As the hon. member for New Westminster just said, it just cannot be done. If my hon. friend knows of any way in which the time it takes to make a toolmaker can be shortened, I should be very glad to learn of it.
The minister still has not answered my question. Is the department making any provision whereby the men who take such part of the course, let us say in toolmaking, as they can get in a school, can be assisted, after completing their technical training in the school, to become proficient in toolmaking or any of the other mechanical trades which require training additional to that which is received in the schools?
I thought I had answered my hon. friend. I suppose he knows as much about these things as I do. I do not believe that any agency, government or other, can insist that an employer should employ any individual. The proof of the pudding is in the eating of it. Speaking of toolmaking, it was estimated at the outbreak of the wTar that there were in Canada 2,300 toolmakers. That is not very many. The situation was considered to constitute a bottleneck in the machine tool industry in 1941 and 1942. Notwithstanding that, we built up the largest industrial structure in the history of this country. My hon. friend can rest assured that machinery mechanics are there, and that training for those young men-I might say, in a general way-will be available to them should they desire it. As the Minister of Veterans' Affairs has already pointed out, although 200,000 have already been discharged from the armed services it has only been necessary for his department and mine to make provision for the training of 7,040 of those who have been discharged. I think the question put by my hon. friend is largely academic.
R.C.A.F. who were prisoners of war escaped or been released by reason of the advance of the Russian army into eastern- Germany? A number of German prisoner of war camps were in the eastern part of their country, and as the Russians advanced they were moved from time to time. Some of the wives and relatives of our prisoners of war are concerned as to their present whereabouts. Also, would the minister let us have the
number of casualties in the R.CA.F. since the outbreak of war, and the number of prisoners the Germans hav-e belonging to the air force? Would1 he also let us know the number of casualties, breaking down the figures to show the number in aircrew and the number in the ground force?
accumulated from September 9, 1939 to February 28, 1945, give a grand total of 18,206 lost on service. Of theses 8,842 were officers and 9,364 other ranks. I have not yet any particulars as to whether members of the R.C.AE. have been released from- prison camps o,n- the Russian front, but as soon as any word is received of course their relatives will be notified.
The other evening, when the Minister of National Defence for Naval Services presented his statement, he said that in 1941 the government took the view that the post-war navy should consist of, in round figures, 9,000 officers and men. Has any consideration been given by the government to the. strength of the R.C.AE. after the war?
been compiling, alternative plans for the posh war air force. No definite decision has been reached as to what the air force will consist of after the war. I think it depends to some extent on what international relations have been built up by the end of hostilities. We have not at the -present time any definite plan as to what it will consist of.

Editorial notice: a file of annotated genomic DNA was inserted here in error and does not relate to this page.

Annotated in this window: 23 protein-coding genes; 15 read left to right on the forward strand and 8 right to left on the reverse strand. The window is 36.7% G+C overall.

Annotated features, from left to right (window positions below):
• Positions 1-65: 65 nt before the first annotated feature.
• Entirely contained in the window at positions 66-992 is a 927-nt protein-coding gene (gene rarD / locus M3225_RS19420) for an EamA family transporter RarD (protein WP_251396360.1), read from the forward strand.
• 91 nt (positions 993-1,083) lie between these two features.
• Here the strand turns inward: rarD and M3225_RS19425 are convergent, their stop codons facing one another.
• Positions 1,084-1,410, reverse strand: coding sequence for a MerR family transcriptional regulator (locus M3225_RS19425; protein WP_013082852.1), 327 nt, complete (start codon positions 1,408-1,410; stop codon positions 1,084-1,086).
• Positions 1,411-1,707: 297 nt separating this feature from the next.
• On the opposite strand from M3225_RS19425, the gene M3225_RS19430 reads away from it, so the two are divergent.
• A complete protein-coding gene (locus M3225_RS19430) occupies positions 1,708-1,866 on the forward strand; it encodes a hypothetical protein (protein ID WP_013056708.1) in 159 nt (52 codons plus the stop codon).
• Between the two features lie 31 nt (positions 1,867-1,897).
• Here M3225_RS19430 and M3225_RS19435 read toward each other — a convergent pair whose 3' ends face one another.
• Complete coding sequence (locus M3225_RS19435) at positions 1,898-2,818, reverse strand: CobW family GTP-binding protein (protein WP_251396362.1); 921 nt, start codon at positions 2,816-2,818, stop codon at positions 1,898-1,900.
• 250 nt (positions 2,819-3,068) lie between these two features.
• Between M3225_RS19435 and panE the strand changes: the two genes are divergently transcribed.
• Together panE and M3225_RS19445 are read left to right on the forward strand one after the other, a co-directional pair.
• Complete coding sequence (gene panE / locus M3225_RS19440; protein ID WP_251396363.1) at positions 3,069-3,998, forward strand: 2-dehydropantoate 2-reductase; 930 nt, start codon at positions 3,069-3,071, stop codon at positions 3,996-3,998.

Is it the government's intention to keep open the air school at Pennfield Ridge and the ones in Charlottetown and Chatham, New Brunswick? What is the nature of the instruction being given there at the present time?
In the past provision has been made to train men on their discharge from the air force. Are any restrictions placed on the officers who arrange for that training? I have in mind men who left the teaching profession to join the air force and after discharge desired to take university training. I understand that several teachers have been refused such training. They have been told that they are now school teachers and can earn a living in that profession. I think we all realize, however, that many people who enter the teaching profession regard it as a stepping stone to something better in the future, and I am wondering whether teachers who have been discharged from the air force should not be encouraged and given university training.
That comes under my department, and I might as well answer it now. There has been, particularly in my hon. friend's own province, a great shortage in the teaching profession. At one time in some provinces it was intimated to me that many schools would have to close down. That was so about a year ago, and that condition still exists. It is essential that we have some control over the teaching profession, just as we have over coal mining, base metals and so forth down through the line. No one appreciates more than I do what my hon. friend has said about school teaching being sometimes the basis of a career, but until labour conditions are stabilized in the country-and I am speaking in the broader sense-it is essential that we should have some control and should see that the younger people are given the necessary education in order that they may go on to university. I shall be just as happy as my hon. friend when we no longer have control over any civilian in the community, and that goes for school teachers and everyone else.
I had no particular reference to Alberta. I was speaking of the teachers in Canada as a whole. In the press a couple of days ago I noticed something to the effect that there would be a "defreezing" of certain positions after September 1. If the reason
the minister has given explains the fact that teachers have not been allowed to go on to university, will that restriction be removed after September 1?